All new in the App Store World
Enter the “new” world of OS-driven app stores. The formidable Jeremy Laws published estimates of how movie & TV-license-based games were faring on the Apple App Store, and the results are – though not horrendous – humbling indeed. Only a good half dozen titles broke into the top 20 (by sales) in all of 2010. Not a single one ranked in the top 150 (!) of the top-grossing category. The average revenue was estimated by him to hit $1.3m. Now, don’t let yourself be blinded by this 7-figure amount: top-tier movie titles don’t often come cheap and the games behind them need to be reasonably faithful to the blueprint the movie gives you. Otherwise, the IP owner will not approve the game and the revenues will be, well, non-existent. Add to that a revenue share that the IP owner will earn even if the aforementioned guarantees are being settled, it slims down the margins fairly dangerously.
IP Doesn’t Pull as It Used to, or Does It?
The big news is however that the old formula big license + some sort of game = exposure does obviously no longer work (at least not in the same semi-automated way as was the case). With decent relationships into Apple, a good game for a good movie might still get a feature slot somewhere. However, the fact that none of the titles sampled in the above blog post were anywhere close to the top-grossing list shows that the pulling power has greatly diminished. How’s that?
Movie studios and TV production houses (and not only them: sports clubs are good at that, too) traditionally view a license as secondary exploitation of their intellectual property. The rule of thumb for a movie was that the box office should recoup the production costs and the secondary exploitation (DVD, TV rights, merchandise and, well, licenses) would provide for the profits. It is very much an analogue approach in which a scarce good is and will remain scarce unless its producer will (can?) change that scarcity. It does not translate well to the fluidity of a digital environment (with, normally, many more alternatives to access and consume media). It worked in old-world mobile because that ecosystem functioned very similar to a vertical supply chain. No more.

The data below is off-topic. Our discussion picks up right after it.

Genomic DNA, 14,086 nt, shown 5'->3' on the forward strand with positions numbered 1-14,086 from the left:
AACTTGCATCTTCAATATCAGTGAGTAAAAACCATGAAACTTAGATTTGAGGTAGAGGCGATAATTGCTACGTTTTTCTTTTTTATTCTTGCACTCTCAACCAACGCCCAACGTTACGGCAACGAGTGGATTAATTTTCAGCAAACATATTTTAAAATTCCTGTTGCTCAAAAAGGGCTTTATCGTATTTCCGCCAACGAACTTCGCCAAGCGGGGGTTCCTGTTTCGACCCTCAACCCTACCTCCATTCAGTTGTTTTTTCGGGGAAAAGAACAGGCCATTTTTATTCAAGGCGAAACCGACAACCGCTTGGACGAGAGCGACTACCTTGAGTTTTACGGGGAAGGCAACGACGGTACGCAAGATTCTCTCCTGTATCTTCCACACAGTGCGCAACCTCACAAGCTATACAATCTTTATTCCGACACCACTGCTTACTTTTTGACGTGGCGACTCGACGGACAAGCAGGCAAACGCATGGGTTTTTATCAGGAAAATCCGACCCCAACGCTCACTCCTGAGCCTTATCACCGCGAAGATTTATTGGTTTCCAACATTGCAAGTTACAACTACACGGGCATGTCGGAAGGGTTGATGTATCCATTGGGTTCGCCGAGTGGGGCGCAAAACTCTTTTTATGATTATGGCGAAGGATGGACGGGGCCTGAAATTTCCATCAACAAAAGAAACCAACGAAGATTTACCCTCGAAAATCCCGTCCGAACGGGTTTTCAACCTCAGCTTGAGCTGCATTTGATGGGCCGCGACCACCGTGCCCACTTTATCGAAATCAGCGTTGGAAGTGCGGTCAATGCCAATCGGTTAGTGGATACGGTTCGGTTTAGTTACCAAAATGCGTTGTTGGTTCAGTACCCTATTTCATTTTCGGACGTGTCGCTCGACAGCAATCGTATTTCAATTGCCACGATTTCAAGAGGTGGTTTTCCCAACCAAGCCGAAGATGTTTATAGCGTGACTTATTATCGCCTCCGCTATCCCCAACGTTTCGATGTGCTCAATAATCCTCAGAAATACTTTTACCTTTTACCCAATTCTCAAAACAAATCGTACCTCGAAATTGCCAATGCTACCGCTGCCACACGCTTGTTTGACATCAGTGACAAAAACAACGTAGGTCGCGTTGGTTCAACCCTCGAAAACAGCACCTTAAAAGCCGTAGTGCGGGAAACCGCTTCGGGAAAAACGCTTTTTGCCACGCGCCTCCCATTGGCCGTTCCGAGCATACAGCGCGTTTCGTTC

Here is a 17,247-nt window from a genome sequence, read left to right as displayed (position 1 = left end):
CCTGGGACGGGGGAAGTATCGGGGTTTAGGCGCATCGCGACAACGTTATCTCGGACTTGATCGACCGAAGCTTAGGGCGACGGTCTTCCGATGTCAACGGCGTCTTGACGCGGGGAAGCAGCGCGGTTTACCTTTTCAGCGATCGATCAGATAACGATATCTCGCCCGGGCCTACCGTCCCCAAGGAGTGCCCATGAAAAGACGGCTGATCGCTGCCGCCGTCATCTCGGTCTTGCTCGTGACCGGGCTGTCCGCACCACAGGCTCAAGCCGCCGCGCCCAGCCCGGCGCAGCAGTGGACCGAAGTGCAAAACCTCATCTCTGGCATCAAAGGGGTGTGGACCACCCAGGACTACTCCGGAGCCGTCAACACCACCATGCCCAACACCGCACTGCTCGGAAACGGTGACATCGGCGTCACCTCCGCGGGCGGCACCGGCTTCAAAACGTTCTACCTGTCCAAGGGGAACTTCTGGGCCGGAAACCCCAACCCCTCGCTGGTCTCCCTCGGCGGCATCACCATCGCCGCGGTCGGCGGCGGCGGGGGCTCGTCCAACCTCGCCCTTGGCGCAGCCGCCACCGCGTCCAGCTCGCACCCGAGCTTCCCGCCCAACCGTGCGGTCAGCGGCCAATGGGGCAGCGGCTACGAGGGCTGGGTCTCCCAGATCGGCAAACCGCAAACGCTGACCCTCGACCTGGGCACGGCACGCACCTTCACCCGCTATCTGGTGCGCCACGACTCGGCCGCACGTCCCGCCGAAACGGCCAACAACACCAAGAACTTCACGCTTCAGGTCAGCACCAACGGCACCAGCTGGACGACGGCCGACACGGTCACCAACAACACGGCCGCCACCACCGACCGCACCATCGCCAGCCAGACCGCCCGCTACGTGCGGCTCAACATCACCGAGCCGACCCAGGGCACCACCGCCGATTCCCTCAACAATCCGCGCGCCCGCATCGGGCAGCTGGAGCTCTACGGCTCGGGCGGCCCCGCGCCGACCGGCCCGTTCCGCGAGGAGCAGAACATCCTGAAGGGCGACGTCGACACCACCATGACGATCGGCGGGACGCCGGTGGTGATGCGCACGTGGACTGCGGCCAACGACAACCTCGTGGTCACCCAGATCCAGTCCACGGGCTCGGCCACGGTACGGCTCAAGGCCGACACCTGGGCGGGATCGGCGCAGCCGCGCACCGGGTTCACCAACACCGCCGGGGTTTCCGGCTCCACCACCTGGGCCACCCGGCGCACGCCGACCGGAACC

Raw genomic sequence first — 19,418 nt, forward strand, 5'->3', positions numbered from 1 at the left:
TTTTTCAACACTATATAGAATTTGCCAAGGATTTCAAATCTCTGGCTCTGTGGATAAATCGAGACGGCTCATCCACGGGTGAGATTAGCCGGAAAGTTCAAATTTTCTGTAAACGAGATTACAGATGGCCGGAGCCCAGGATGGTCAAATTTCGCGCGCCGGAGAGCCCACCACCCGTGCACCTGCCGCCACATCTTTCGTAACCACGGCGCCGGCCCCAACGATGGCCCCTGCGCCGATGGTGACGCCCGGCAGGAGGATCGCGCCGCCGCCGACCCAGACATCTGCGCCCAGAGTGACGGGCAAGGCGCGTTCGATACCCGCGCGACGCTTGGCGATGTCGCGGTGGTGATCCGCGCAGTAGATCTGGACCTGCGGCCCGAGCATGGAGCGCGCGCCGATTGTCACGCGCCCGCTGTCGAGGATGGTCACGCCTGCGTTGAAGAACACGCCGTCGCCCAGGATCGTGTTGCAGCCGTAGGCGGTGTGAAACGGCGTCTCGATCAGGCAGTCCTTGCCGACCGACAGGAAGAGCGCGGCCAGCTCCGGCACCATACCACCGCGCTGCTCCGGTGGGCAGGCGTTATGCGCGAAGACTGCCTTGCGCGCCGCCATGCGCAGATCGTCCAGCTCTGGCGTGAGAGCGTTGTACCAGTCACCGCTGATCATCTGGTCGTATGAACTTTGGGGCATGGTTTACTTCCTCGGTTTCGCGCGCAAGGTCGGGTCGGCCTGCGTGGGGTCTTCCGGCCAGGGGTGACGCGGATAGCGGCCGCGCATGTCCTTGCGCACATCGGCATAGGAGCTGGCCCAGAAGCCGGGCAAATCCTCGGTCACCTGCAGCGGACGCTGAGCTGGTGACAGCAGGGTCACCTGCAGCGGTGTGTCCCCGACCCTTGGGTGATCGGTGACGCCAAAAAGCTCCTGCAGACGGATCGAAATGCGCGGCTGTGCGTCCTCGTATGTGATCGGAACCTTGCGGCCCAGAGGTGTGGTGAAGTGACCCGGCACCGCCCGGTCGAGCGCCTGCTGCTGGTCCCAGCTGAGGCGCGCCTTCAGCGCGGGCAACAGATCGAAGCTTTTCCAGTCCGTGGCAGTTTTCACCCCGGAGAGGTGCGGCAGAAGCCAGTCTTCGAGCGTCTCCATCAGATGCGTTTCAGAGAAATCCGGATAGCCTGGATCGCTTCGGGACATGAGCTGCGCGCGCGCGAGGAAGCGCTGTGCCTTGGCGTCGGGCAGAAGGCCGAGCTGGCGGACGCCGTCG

Game publishers suffer (or at least some of them) suffer from a similar perception issue: we have always done it that way… Well then…
A License is a Brand Extension
However, the huge differentiator is the ability to use (and exploit) the interactivity digital media offer and use it as a marketing and promotional channel. Now, a simple adaptation of the movie’s theme into a (traditional) game will not cut this. But more innovative approaches that utilise the ability to communicate with fans opens so many more doors to a) maximise the core proposition (selling cinema tickets, DVDs, digital downloads and such like) and bind people to the brand for longer (which is a potentially huge win for the cyclical movie business).
So, Jeremy’s charts “only” show us that only a few (if any) of the IP owners (and, arguably, publishers) “got” that so far. The opportunities for such an approach are huge.
What anyone who speaks to rights owners over licensing movie and TV properties should do though is take a copy of that chart for your negotiations. And then tell them how they should really treat it: it is a brand extension that leverages the core IP rather than a meagre spin-off license! Seen this way, there is significant opportunity for studios to secure their primary revenue streams and build a new rapport to their audiences. In particular the latter surely is of a value that exceeds six-figure guarantees anyhow.
So I guess we have to thank the iPhone again for breaking open yet another paradigm. And it was time for that, too!